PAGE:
S3 also integrates with AWS CloudWatch and CloudTrail for monitoring and logging purposes.
In the Serverless Framework, S3 is most often used as a source for events in Serverless functions. For example, a Serverless function can be triggered when an object in an S3 bucket is created or modified, with rules available to filter for the specific requests you want to call the functions.
When using an S3 bucket as storage for customer-facing files, you can use the Serverless Framework to maintain the configuration of your S3 bucket in code. See the Custom S3 bucket configuration section of the Serverless Framework docs for examples on how to use this functionality.
Here are the main ways Amazon S3 can be helpful when developing Serverless applications.
Scalability One of the core benefits of S3 is that it’s scalable and, at the same time, fully managed. You don’t need to worry about how the files are allocated. You can just focus on uploading, accessing, and managing the lifecycle of the files you care about, and S3 takes care of the actual storage mechanism. A single AWS account can have hundreds of S3 buckets, and each bucket can contain many terabytes or petabytes of files, while still providing low-latency access to every file.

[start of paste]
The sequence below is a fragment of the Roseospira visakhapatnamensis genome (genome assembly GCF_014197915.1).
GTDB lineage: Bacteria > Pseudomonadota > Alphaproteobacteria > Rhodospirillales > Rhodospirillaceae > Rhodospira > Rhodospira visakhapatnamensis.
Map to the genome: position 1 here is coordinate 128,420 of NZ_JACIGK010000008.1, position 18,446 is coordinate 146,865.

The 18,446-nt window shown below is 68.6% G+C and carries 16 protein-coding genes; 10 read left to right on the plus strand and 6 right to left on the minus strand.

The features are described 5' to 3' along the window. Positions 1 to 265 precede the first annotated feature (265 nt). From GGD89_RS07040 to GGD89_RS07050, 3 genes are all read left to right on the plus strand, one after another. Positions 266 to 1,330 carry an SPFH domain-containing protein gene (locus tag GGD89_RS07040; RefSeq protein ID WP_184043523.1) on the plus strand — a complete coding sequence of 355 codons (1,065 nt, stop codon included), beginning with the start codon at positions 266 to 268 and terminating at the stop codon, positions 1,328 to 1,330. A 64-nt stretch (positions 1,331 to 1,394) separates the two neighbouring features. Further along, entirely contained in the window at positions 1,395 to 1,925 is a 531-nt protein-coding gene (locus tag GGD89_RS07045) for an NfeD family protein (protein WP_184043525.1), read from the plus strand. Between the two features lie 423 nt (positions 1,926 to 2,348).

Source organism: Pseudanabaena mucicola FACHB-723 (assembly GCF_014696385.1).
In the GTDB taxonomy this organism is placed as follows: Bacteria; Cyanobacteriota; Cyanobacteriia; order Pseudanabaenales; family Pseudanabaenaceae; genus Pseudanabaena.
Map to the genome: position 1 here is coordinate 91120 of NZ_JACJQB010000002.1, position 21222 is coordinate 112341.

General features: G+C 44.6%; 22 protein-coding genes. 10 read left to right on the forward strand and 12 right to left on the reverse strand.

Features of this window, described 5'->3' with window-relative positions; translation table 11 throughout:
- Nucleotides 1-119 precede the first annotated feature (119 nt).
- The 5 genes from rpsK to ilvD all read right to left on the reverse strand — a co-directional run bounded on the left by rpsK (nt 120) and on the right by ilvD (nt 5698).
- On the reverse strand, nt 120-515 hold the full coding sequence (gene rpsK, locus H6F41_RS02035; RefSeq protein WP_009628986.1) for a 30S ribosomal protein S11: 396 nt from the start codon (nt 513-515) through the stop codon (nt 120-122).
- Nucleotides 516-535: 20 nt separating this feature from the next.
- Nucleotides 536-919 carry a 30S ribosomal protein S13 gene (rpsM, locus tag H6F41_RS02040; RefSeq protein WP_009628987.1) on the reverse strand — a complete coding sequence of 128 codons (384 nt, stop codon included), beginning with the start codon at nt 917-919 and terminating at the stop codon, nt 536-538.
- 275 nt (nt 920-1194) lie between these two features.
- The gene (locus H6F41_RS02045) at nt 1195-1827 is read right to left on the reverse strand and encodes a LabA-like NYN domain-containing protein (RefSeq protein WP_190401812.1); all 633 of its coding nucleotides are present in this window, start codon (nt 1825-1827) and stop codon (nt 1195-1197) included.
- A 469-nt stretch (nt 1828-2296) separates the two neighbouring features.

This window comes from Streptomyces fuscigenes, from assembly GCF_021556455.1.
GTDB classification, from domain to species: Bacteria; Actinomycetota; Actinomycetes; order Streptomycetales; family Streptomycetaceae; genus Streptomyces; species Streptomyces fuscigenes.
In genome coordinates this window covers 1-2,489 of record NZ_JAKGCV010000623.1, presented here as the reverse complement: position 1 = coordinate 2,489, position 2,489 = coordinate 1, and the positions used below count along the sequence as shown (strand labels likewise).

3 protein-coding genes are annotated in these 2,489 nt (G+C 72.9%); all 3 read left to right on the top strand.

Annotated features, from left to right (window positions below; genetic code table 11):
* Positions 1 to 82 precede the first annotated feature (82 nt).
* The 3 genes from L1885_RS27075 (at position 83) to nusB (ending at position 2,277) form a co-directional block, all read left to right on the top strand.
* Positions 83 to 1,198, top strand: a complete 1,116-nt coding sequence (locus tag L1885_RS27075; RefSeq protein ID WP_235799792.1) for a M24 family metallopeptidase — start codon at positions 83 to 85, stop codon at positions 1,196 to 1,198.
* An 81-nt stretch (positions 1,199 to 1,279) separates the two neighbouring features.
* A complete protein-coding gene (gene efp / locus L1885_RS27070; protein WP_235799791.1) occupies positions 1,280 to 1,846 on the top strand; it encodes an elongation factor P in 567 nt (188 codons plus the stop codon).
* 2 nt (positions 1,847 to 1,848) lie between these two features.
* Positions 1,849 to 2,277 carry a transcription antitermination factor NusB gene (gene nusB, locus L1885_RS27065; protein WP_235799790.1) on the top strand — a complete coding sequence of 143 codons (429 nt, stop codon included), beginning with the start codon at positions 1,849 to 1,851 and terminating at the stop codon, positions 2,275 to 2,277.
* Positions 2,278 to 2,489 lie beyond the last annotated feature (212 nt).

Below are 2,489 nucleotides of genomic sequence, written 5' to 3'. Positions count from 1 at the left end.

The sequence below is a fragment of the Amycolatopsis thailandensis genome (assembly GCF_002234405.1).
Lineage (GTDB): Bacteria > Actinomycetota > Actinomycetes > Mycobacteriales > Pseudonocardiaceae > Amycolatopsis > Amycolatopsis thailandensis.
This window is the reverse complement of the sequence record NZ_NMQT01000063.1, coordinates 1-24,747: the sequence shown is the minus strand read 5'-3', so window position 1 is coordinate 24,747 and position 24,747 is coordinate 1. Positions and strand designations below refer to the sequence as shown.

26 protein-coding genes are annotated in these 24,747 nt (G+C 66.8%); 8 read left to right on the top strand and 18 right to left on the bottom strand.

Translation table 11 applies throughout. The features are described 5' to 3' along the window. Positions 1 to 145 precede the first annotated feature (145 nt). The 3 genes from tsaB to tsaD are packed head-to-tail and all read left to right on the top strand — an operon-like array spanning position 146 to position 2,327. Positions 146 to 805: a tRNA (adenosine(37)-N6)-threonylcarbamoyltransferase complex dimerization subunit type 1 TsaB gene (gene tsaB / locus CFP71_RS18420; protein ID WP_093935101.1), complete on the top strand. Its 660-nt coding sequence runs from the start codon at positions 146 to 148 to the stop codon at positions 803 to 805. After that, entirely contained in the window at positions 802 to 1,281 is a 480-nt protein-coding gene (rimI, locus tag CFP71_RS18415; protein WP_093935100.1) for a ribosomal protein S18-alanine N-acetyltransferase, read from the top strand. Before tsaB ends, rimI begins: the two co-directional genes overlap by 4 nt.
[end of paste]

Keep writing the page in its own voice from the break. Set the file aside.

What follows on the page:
Ease of setup Amazon S3 requires very little setup in order to get started. You simply create a bucket, choose whether you want it to be publicly accessible or not, and you can start uploading files right away.
Convenient integrations with other AWS services Amazon S3 has a number of integrations with other AWS services that make it easy to build out complex workflows with very little custom code. This includes the integrations we already discussed: AWS Lambda, Amazon RDS, Amazon Athena, and other services.